Chicago high-rise fire may change standards
The repeat of a fire tragedy in a Chicago high-rise should have been prevented.
Early Dec. 10, a fatal fire at the 44-story building at 260 E. Chestnut St. in Chicago claimed the life of one individual, injuring at least 12, including five of the hundreds of firefighters present.
The tragic event needlessly repeats a January 2002 fire in the same building that also claimed one individual's life and injured 11, including eight firefighter injuries. This recurrence should not have happened and surely calls into question the effectiveness of the "minimum requirements" of the City of Chicago's Life Safety Evaluation (LSE). Had fire sprinklers been installed, residents would have had the additional time needed to safely escape the building and the fire would not have grown to flashover-the temperature at which everything in the room combusts.
Read the full story from the Northern Illinois Fire Sprinkler Advisory Board (NIFSAB).
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Annual Salary Survey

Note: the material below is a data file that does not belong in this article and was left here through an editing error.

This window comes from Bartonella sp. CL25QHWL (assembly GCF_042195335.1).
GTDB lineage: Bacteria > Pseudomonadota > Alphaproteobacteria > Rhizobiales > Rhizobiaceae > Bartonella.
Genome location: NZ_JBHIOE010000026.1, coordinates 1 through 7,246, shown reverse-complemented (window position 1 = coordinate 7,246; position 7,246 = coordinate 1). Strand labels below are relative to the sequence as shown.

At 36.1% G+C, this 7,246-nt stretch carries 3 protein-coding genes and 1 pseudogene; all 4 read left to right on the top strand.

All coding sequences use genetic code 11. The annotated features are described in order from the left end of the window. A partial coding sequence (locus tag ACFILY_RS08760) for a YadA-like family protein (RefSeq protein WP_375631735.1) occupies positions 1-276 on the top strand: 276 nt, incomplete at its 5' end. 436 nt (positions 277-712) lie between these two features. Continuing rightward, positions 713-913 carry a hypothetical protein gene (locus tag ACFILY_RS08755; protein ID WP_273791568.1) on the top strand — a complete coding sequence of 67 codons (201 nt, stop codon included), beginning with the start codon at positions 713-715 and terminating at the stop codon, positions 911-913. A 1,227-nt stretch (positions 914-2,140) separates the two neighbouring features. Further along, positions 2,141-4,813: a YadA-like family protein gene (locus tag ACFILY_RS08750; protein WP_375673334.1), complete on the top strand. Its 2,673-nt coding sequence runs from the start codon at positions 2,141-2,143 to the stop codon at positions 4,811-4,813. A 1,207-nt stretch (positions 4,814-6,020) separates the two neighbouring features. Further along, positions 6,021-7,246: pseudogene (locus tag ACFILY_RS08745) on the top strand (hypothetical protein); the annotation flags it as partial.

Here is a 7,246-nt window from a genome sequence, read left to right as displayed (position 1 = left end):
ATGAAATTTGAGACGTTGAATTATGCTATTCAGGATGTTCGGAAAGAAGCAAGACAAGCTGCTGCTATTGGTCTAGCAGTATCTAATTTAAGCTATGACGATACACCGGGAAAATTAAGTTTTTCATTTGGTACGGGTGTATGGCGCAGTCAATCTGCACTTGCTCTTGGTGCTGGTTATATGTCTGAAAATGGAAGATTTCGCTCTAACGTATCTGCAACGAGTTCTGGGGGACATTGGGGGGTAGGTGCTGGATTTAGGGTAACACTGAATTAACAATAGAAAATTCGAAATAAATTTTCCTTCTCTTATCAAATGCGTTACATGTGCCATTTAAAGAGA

Before the calendar turned, 2016 already had the makings of a pivotal year for manufacturing, and for the world.
There were the big events for the year, including the United States as Partner Country at Hannover Messe in April and the 2016 International Manufacturing Technology Show in Chicago in September. There's also the matter of the U.S. presidential elections in November, which promise to shape policy in manufacturing for years to come.
But the year started with global economic turmoil, as a slowdown in Chinese manufacturing triggered a worldwide stock hiccup that sent values plummeting. The continued plunge in world oil prices has resulted in a slowdown in exploration and, by extension, the manufacture of exploration equipment.
Read more: 2015 Salary Survey